When: Monday, May 30, 2022, 5:00 PM - 6:30 PMWhere: Scape 1.02, 450 Mile End Road, London, E1 4GG
A part of Memory in the Middle East and North Africa series
In recent years, political circumstances have made gaining access to state archives across the Middle East and North Africa increasingly difficult, closing off local history to many researchers, and even forcing a return to reliance on European colonial archives, with their well-known limitations. At the same time, a host of new community preservation efforts, large-scale collection and digitization initiatives, and other activist and artistic projects have sought to open up new ways to ‘archive’ the region’s past and present, and to ask what collective memory might mean outside the institutions of the state. This workshop brings together archivists and archival theorists to present perspectives on what archival work means in the Middle East/North Africa today, and what future directions it might take. The speakers are Dr Sara Salem (London School of Economics and Political Science), Dr Hannah Scott Deuchar (Queen Mary University of London)and Daniel Lowe (British Library).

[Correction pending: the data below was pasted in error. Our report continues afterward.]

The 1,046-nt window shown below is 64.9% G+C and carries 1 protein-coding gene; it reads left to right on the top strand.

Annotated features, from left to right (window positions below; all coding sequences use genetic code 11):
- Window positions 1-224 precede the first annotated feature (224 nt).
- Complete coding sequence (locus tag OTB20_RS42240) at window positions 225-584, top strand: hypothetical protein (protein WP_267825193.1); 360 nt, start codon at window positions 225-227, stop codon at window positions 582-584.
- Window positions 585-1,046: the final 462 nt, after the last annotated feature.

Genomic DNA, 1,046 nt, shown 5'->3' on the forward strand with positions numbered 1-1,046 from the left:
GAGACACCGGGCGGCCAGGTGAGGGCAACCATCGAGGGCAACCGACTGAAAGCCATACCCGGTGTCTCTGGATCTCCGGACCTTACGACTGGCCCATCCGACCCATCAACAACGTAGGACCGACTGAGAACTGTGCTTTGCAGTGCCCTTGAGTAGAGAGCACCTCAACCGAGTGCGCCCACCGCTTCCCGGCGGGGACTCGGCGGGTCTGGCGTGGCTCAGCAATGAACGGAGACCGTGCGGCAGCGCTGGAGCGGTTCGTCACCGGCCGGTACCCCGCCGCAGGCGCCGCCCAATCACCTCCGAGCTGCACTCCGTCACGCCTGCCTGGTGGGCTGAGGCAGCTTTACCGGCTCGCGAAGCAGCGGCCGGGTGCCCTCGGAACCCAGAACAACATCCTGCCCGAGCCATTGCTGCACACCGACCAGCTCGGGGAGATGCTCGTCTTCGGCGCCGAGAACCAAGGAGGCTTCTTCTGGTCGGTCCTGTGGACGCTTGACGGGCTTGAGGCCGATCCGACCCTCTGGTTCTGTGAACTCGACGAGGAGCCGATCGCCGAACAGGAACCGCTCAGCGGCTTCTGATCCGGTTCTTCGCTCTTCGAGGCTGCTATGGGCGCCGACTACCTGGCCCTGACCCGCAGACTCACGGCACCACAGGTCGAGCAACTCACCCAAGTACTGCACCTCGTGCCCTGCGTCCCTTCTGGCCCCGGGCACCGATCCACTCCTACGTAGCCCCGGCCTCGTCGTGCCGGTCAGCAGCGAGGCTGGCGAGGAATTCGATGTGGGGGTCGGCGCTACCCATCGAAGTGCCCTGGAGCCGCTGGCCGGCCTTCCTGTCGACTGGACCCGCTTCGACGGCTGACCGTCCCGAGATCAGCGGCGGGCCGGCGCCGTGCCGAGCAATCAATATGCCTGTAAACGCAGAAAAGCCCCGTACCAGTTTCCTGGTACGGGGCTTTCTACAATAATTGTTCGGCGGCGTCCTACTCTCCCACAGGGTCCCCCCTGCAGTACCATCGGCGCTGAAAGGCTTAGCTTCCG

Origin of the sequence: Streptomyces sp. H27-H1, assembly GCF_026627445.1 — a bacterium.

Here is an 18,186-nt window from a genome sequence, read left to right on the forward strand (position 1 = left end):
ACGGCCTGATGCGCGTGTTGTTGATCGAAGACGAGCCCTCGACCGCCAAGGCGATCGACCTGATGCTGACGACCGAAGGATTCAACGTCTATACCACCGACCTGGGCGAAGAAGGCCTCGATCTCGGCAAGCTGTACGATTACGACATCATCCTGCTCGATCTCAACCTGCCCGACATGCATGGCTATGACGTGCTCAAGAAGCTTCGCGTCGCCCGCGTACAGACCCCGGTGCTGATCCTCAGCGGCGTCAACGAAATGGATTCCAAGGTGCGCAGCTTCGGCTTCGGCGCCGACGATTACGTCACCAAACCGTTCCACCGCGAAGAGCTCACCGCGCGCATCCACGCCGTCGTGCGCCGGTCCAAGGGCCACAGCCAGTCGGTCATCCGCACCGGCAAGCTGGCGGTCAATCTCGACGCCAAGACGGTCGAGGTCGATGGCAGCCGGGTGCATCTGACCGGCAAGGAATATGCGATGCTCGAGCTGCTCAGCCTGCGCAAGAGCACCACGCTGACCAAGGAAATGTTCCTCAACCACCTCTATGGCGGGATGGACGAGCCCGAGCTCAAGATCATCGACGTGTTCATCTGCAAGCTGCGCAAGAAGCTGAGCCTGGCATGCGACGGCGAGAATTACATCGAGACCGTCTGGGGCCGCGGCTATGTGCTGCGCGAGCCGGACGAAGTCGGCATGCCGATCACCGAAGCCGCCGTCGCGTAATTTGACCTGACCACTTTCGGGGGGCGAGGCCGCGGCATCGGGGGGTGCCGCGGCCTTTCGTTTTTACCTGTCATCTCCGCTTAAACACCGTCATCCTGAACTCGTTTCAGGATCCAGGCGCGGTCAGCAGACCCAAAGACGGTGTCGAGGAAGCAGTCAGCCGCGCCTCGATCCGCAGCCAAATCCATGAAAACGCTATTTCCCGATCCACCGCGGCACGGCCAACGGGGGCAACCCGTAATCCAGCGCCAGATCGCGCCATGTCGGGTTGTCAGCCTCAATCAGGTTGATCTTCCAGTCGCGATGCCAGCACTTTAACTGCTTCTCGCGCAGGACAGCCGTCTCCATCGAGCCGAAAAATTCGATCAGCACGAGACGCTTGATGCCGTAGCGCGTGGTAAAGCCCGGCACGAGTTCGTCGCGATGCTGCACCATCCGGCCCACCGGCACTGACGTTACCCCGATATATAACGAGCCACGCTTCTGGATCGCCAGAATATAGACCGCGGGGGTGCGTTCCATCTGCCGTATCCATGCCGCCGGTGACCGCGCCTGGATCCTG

Please contact Dr Hannah Scott Deuchar via email to register your interest.
This three-part workshop series focuses on three archetypal modern sites of memory production – archives, museums, and narratives – to examine how memory is mobilised and contested across the Middle East and North Africa today. The workshops will bring together academics in history and modern languages alongside archivists, curators, writers, and translators to explore questions of preservation, curation, and representation.Co-organised by the colleagues from Queen Mary University of London Dr Afef Mbarek (History), Dr Hannah Scott Deuchar (Languages, Linguistics and Film) and Dr Rebekah Vince (Languages, Linguistics and Film).